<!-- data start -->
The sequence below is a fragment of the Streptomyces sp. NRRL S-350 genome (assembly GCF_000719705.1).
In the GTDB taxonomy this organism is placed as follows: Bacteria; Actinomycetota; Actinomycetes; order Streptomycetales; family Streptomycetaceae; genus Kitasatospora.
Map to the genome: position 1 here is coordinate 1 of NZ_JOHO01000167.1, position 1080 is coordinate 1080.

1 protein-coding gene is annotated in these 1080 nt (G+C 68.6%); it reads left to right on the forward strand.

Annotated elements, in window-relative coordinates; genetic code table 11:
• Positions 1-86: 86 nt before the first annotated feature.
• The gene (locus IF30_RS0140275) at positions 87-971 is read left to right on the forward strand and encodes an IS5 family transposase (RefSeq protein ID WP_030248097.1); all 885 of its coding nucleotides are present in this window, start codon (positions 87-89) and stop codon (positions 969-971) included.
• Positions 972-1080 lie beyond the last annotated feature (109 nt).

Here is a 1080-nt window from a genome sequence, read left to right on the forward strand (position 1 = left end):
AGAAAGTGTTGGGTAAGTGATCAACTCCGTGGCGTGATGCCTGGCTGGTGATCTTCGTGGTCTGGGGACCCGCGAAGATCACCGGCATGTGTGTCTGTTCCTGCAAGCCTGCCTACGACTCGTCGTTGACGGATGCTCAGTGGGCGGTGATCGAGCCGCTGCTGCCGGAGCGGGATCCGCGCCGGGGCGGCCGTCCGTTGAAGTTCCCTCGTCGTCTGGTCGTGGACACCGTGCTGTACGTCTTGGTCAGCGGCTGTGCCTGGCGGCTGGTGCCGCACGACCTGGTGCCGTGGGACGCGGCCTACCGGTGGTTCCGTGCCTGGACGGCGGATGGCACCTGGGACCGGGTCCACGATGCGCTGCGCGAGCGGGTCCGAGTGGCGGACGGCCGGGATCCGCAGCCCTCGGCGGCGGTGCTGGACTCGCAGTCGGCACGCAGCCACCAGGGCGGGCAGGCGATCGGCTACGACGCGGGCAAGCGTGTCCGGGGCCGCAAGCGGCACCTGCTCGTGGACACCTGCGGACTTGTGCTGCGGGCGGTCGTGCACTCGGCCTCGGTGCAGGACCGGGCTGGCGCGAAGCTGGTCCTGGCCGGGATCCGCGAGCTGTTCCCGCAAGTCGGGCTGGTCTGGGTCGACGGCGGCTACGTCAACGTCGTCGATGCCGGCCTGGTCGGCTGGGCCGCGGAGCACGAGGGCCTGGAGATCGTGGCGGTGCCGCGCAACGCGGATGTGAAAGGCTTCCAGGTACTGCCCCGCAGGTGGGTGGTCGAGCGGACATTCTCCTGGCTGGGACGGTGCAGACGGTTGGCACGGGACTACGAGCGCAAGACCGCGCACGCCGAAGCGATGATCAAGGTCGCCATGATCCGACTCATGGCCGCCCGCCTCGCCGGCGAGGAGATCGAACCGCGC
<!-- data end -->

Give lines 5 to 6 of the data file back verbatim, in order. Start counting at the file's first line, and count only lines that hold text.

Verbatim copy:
Annotated elements, in window-relative coordinates; genetic code table 11:
• Positions 1-86: 86 nt before the first annotated feature.